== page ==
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Call Captain Digital to Accelerate Digital Transformation

Author's avatar By 17 Sep, 2014
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A look at academic research on change management with a digital lens

"You can't do today's job with yesterday's methods and be in business tomorrow" - Peter F Drucker

The current Mrs Sealey and I sat down recently to watch Captain America: the Winter Soldier (my choice). It's a great action packed film that sets things up nicely for the forthcoming Avengers 2 movie. It occurred to me during the film that Captain America is a leader of change. He identifies threats and handles them with help from the ensemble cast. He removes corruption, replacing it with new alliance with the vision and mission to do right.

Let me segue into the main topic of this post; accelerating digital transformation (definition). I've had the good fortune in my career to work for or with digital leaders who are attempting to do something new and brave. One thing that is common about them - and this isn't a criticism - they are brim full of good ideas and have often translated this into a compelling vision and strategy for the organisation.

Ideas are cheap, execution is crucial

The issue is moving from ideas, whiteboards, mind maps and strategy documents into real change. The real building of IT platforms. The real restructuring of teams. The real improvements in customer experience. The real investment and the very real financial returns.

In an industry awash with big and good ideas we need execution. And this is the problem. It's not a matter of personal intellect or capability of the digital leaders, it's a matter of business change being difficult. Turning round an oil tanker is a very apt metaphor for how it feels to change a business (although my research tells me that turning round an oil tanker isn't really that difficult).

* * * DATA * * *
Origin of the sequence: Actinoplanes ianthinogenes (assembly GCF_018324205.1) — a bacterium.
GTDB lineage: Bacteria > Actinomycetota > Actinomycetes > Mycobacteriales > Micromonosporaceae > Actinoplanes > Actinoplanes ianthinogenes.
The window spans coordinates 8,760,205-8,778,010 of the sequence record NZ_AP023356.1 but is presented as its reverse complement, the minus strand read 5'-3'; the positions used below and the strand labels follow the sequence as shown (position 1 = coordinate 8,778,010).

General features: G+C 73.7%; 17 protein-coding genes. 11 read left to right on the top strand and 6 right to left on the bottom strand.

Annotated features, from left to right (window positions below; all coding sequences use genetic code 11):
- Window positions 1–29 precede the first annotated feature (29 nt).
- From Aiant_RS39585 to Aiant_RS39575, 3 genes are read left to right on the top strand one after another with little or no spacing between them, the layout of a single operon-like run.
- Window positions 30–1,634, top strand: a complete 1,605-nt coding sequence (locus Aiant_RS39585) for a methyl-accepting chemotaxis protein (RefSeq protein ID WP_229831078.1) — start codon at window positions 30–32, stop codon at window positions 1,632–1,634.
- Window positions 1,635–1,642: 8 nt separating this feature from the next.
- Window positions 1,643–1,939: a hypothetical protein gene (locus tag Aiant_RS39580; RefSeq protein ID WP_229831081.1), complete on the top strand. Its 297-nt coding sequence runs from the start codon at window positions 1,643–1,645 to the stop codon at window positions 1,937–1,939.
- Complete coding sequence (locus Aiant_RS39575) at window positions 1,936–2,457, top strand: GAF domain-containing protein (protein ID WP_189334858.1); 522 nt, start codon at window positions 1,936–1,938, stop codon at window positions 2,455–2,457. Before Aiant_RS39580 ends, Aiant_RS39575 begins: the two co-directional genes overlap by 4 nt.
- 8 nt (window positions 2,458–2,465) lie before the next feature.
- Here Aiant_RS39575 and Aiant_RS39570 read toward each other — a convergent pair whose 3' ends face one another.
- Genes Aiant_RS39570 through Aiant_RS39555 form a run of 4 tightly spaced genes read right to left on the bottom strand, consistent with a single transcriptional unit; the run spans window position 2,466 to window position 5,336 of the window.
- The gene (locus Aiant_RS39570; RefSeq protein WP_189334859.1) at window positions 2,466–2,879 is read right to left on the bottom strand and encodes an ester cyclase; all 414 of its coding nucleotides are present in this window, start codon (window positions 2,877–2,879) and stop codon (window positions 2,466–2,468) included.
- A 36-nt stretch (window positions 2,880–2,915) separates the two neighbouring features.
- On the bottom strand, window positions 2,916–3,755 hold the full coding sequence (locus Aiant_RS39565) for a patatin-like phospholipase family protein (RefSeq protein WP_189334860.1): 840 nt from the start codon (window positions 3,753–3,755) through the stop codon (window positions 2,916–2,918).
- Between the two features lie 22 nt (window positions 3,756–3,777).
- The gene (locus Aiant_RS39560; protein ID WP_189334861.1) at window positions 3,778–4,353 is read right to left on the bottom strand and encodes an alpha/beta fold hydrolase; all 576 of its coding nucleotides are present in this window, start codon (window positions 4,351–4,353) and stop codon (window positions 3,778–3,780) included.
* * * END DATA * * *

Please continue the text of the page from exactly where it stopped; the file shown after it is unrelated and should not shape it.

Fortunately for us in the "digital age" business change has been studied and analysed well by academics and business writers. Whilst we may think that the change we face is new or somehow different, it really isn't. It's about appropriate resourcing, stakeholder management, planning and ultimately execution. Topics that have been studied in detail by experts like John Kotter to give us direction as we strive to help our companies or clients change.

Industry analysts are also providing some sound advice. In a paper for CIOs on digital, Gartner has recommended that CIOs need to build a bi-modal operating model. The first operating model is concerned with the big stuff; keeping the lights on and ensuring everything is secure and accurate. Operating model two is there to deal with agile, digital world where a platform can be created by quickly wiring together MailChimp, an Amazon DynamoDB and a mobile app over web-based APIs.

This idea of a second operating model resonates well with research carried out by John Kotter in a Harvard Business Review article and subsequent book titled Accelerate. Kotter is a long-time student of business change and understands the practice well, however in Accelerate he advances on his work to look at how organisations change quickly. Specifically Kotter's work focusses on why that is now more important than ever as businesses need to evolve at a faster rate.